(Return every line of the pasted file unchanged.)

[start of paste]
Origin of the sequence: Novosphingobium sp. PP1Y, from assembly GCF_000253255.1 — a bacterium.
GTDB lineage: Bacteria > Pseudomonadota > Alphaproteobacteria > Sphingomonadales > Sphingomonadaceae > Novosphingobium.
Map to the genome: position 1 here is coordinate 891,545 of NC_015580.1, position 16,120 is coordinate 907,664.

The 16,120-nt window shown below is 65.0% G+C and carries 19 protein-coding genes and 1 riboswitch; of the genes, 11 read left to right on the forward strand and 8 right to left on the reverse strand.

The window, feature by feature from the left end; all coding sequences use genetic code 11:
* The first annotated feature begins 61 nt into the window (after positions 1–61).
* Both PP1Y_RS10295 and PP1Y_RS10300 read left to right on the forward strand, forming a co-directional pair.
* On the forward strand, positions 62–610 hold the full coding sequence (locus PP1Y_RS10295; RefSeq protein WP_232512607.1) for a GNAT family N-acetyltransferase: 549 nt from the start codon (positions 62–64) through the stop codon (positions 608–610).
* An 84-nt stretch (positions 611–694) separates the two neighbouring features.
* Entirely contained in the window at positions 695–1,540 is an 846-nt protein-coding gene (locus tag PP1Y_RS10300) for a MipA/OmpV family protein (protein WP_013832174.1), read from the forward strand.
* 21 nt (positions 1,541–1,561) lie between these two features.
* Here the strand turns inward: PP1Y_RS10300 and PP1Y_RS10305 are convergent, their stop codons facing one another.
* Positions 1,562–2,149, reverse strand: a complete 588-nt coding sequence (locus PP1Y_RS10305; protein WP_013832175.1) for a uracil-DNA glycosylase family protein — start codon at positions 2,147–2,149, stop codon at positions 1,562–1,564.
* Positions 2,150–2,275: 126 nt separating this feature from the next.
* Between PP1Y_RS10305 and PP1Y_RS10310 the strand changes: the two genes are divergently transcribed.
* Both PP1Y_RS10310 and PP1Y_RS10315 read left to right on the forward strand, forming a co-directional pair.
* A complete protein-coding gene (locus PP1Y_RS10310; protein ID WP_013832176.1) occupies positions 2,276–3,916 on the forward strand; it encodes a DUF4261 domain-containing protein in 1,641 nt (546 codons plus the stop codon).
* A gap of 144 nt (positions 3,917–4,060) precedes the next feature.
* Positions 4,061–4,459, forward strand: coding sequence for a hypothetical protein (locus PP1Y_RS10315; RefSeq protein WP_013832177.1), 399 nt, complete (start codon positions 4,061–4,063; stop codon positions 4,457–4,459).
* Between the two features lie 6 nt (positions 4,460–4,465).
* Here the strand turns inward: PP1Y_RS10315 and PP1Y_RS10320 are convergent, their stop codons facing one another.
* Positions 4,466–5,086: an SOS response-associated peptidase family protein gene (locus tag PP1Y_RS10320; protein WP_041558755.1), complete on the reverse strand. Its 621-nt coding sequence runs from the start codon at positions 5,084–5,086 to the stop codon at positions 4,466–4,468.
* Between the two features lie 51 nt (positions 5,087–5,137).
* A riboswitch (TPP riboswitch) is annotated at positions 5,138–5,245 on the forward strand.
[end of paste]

Origin of the sequence: Novosphingobium sp. PP1Y, from assembly GCF_000253255.1 — a bacterium.
GTDB lineage: Bacteria > Pseudomonadota > Alphaproteobacteria > Sphingomonadales > Sphingomonadaceae > Novosphingobium.
Map to the genome: position 1 here is coordinate 891,545 of NC_015580.1, position 16,120 is coordinate 907,664.

The 16,120-nt window shown below is 65.0% G+C and carries 19 protein-coding genes and 1 riboswitch; of the genes, 11 read left to right on the forward strand and 8 right to left on the reverse strand.

The window, feature by feature from the left end; all coding sequences use genetic code 11:
* The first annotated feature begins 61 nt into the window (after positions 1–61).
* Both PP1Y_RS10295 and PP1Y_RS10300 read left to right on the forward strand, forming a co-directional pair.
* On the forward strand, positions 62–610 hold the full coding sequence (locus PP1Y_RS10295; RefSeq protein WP_232512607.1) for a GNAT family N-acetyltransferase: 549 nt from the start codon (positions 62–64) through the stop codon (positions 608–610).
* An 84-nt stretch (positions 611–694) separates the two neighbouring features.
* Entirely contained in the window at positions 695–1,540 is an 846-nt protein-coding gene (locus tag PP1Y_RS10300) for a MipA/OmpV family protein (protein WP_013832174.1), read from the forward strand.
* 21 nt (positions 1,541–1,561) lie between these two features.
* Here the strand turns inward: PP1Y_RS10300 and PP1Y_RS10305 are convergent, their stop codons facing one another.
* Positions 1,562–2,149, reverse strand: a complete 588-nt coding sequence (locus PP1Y_RS10305; protein WP_013832175.1) for a uracil-DNA glycosylase family protein — start codon at positions 2,147–2,149, stop codon at positions 1,562–1,564.
* Positions 2,150–2,275: 126 nt separating this feature from the next.
* Between PP1Y_RS10305 and PP1Y_RS10310 the strand changes: the two genes are divergently transcribed.
* Both PP1Y_RS10310 and PP1Y_RS10315 read left to right on the forward strand, forming a co-directional pair.
* A complete protein-coding gene (locus PP1Y_RS10310; protein ID WP_013832176.1) occupies positions 2,276–3,916 on the forward strand; it encodes a DUF4261 domain-containing protein in 1,641 nt (546 codons plus the stop codon).
* A gap of 144 nt (positions 3,917–4,060) precedes the next feature.
* Positions 4,061–4,459, forward strand: coding sequence for a hypothetical protein (locus PP1Y_RS10315; RefSeq protein WP_013832177.1), 399 nt, complete (start codon positions 4,061–4,063; stop codon positions 4,457–4,459).
* Between the two features lie 6 nt (positions 4,460–4,465).
* Here the strand turns inward: PP1Y_RS10315 and PP1Y_RS10320 are convergent, their stop codons facing one another.
* Positions 4,466–5,086: an SOS response-associated peptidase family protein gene (locus tag PP1Y_RS10320; protein WP_041558755.1), complete on the reverse strand. Its 621-nt coding sequence runs from the start codon at positions 5,084–5,086 to the stop codon at positions 4,466–4,468.
* Between the two features lie 51 nt (positions 5,087–5,137).
* A riboswitch (TPP riboswitch) is annotated at positions 5,138–5,245 on the forward strand.